Ann Black


[extract] The parallel, but separate, systems of courts that co-exist today in Brunei are a result of these two distinctive imported influences. The British legacy is manifest in the Civil Court system whilst the Islamic inheritance is apparent in the newly reformed system, of Syariah Courts. Whilst the former was retained post-independence to be the dominant institution in the Sultanate’s legal system, recent reforms to the Islamic courts and to Islamic laws have signalled the Sultan’s commitment to increasing their role and significance for Brunei’s predominantly Malay, Muslim population. This is consistent with the nation’s ideology, Melayu Islam Beraja (MIB), designed to promote and uphold Malay culture, Islam and the institution of the monarchy as indispensable components in Bruneian development. Inevitably, MIB also impacts upon the current priorities for dispute resolution, including those processes other than adjudication employed in courts, whether the secular common law or the religious Syariah court systems.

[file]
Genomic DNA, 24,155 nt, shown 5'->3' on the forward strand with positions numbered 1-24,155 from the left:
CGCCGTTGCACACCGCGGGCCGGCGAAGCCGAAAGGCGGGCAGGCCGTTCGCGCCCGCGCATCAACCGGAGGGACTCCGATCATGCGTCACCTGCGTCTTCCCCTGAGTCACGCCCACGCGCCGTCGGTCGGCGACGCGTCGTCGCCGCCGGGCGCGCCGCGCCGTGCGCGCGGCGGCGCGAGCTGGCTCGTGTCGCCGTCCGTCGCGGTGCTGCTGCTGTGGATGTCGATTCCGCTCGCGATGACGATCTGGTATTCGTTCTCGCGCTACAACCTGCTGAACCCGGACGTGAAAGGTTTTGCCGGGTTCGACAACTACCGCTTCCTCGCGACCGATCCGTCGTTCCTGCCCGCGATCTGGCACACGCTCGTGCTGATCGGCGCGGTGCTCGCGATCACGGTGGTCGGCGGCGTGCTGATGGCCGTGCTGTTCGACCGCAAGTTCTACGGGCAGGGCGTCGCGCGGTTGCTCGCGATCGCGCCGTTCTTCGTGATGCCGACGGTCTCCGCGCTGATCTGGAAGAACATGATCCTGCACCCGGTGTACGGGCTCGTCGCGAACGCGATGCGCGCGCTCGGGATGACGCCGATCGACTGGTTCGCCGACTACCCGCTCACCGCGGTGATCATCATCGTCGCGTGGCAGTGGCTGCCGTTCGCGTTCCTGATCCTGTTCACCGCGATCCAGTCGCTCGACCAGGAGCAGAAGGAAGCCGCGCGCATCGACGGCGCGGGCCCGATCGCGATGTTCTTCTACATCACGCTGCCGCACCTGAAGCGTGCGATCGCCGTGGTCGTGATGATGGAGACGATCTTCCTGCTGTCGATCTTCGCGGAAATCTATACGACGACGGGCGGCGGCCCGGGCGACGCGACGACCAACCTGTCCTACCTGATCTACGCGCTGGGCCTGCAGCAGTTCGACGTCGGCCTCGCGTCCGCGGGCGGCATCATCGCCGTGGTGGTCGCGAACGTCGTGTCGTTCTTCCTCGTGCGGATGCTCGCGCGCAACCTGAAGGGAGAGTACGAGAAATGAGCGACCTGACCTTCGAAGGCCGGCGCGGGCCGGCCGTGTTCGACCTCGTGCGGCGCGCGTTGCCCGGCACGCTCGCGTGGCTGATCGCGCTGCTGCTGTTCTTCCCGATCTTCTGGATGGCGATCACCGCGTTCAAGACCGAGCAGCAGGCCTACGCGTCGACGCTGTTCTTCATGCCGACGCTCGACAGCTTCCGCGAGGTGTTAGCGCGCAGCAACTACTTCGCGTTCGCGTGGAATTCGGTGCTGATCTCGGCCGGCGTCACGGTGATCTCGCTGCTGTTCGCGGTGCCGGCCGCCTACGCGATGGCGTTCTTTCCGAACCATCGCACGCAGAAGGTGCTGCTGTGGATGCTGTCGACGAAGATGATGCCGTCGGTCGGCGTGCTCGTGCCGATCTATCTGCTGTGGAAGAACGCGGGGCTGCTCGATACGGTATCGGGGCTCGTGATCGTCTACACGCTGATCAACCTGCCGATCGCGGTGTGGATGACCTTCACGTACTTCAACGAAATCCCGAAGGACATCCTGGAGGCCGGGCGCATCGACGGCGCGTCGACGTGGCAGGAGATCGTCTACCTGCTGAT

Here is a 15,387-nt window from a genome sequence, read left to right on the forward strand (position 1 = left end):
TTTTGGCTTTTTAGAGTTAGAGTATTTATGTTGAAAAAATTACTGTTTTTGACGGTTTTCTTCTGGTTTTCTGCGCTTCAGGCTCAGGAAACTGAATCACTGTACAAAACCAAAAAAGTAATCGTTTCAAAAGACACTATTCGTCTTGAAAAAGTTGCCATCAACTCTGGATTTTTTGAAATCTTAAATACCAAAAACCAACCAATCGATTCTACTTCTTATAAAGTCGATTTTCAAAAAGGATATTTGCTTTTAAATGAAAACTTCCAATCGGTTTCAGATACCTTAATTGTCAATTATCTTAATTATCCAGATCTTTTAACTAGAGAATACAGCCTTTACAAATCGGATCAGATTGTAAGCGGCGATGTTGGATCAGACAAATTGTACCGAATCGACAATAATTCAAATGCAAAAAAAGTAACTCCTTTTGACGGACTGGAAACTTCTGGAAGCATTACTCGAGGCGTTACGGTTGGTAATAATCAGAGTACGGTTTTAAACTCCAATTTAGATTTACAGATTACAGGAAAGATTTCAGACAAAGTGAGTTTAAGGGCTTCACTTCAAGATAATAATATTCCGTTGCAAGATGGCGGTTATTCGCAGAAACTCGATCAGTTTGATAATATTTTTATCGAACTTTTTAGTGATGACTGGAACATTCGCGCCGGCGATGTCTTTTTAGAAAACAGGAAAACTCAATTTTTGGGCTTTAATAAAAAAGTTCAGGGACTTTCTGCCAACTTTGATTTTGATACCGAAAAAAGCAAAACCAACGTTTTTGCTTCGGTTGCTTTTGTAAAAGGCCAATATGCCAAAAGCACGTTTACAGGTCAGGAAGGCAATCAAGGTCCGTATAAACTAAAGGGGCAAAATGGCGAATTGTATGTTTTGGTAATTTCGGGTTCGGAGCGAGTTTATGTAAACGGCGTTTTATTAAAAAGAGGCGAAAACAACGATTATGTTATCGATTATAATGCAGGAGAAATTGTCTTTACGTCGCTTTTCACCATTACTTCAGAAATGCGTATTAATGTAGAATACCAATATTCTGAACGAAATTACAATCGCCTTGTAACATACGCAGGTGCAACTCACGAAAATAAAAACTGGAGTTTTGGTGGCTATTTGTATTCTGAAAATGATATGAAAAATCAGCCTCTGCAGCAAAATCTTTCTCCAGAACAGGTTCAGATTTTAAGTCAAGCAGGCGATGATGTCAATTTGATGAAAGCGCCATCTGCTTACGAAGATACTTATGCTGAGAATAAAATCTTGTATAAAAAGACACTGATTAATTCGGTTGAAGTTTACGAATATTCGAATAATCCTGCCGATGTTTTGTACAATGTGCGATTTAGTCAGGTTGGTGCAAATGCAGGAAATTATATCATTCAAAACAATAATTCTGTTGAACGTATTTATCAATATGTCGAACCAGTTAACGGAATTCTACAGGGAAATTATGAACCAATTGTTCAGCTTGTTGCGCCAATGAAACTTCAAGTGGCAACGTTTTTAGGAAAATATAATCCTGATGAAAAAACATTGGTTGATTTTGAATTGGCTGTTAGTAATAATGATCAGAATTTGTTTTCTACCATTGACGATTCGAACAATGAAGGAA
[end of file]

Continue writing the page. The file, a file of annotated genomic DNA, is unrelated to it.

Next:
It is two of these ‘alternative’ processes, specifically arbitration and mediation, that are the main focus of this article.